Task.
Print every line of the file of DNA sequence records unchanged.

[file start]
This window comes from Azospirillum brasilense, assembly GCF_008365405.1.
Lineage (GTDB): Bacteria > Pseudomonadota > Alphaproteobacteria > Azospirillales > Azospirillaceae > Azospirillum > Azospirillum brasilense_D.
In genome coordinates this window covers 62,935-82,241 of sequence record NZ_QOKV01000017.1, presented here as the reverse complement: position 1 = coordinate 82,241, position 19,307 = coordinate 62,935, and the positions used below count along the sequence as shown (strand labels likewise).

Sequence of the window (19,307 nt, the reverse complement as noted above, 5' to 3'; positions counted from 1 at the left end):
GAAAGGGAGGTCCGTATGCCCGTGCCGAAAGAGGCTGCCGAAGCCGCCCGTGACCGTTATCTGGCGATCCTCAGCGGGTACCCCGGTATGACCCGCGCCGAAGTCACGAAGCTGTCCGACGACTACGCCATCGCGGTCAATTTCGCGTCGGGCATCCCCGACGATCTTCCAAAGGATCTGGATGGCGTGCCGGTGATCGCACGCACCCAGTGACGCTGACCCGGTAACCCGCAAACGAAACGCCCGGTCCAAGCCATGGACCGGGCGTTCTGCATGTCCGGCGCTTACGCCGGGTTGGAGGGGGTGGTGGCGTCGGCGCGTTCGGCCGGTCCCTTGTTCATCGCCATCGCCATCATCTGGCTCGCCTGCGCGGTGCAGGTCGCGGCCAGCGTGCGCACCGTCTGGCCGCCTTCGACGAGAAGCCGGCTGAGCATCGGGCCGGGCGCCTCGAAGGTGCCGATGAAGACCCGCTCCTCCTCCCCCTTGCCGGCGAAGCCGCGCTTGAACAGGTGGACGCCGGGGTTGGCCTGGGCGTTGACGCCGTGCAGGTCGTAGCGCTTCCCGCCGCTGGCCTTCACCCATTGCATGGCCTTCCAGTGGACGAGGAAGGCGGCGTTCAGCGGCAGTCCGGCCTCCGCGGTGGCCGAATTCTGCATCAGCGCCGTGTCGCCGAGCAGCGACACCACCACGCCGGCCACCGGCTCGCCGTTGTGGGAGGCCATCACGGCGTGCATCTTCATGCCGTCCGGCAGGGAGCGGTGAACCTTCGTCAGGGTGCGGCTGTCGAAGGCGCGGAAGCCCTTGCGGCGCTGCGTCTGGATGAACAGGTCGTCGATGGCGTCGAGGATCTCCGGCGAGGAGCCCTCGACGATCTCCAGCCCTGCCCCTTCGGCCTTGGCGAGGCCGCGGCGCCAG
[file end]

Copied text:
This window comes from Azospirillum brasilense, assembly GCF_008365405.1.
Lineage (GTDB): Bacteria > Pseudomonadota > Alphaproteobacteria > Azospirillales > Azospirillaceae > Azospirillum > Azospirillum brasilense_D.
In genome coordinates this window covers 62,935-82,241 of sequence record NZ_QOKV01000017.1, presented here as the reverse complement: position 1 = coordinate 82,241, position 19,307 = coordinate 62,935, and the positions used below count along the sequence as shown (strand labels likewise).

Sequence of the window (19,307 nt, the reverse complement as noted above, 5' to 3'; positions counted from 1 at the left end):
GAAAGGGAGGTCCGTATGCCCGTGCCGAAAGAGGCTGCCGAAGCCGCCCGTGACCGTTATCTGGCGATCCTCAGCGGGTACCCCGGTATGACCCGCGCCGAAGTCACGAAGCTGTCCGACGACTACGCCATCGCGGTCAATTTCGCGTCGGGCATCCCCGACGATCTTCCAAAGGATCTGGATGGCGTGCCGGTGATCGCACGCACCCAGTGACGCTGACCCGGTAACCCGCAAACGAAACGCCCGGTCCAAGCCATGGACCGGGCGTTCTGCATGTCCGGCGCTTACGCCGGGTTGGAGGGGGTGGTGGCGTCGGCGCGTTCGGCCGGTCCCTTGTTCATCGCCATCGCCATCATCTGGCTCGCCTGCGCGGTGCAGGTCGCGGCCAGCGTGCGCACCGTCTGGCCGCCTTCGACGAGAAGCCGGCTGAGCATCGGGCCGGGCGCCTCGAAGGTGCCGATGAAGACCCGCTCCTCCTCCCCCTTGCCGGCGAAGCCGCGCTTGAACAGGTGGACGCCGGGGTTGGCCTGGGCGTTGACGCCGTGCAGGTCGTAGCGCTTCCCGCCGCTGGCCTTCACCCATTGCATGGCCTTCCAGTGGACGAGGAAGGCGGCGTTCAGCGGCAGTCCGGCCTCCGCGGTGGCCGAATTCTGCATCAGCGCCGTGTCGCCGAGCAGCGACACCACCACGCCGGCCACCGGCTCGCCGTTGTGGGAGGCCATCACGGCGTGCATCTTCATGCCGTCCGGCAGGGAGCGGTGAACCTTCGTCAGGGTGCGGCTGTCGAAGGCGCGGAAGCCCTTGCGGCGCTGCGTCTGGATGAACAGGTCGTCGATGGCGTCGAGGATCTCCGGCGAGGAGCCCTCGACGATCTCCAGCCCTGCCCCTTCGGCCTTGGCGAGGCCGCGGCGCCAG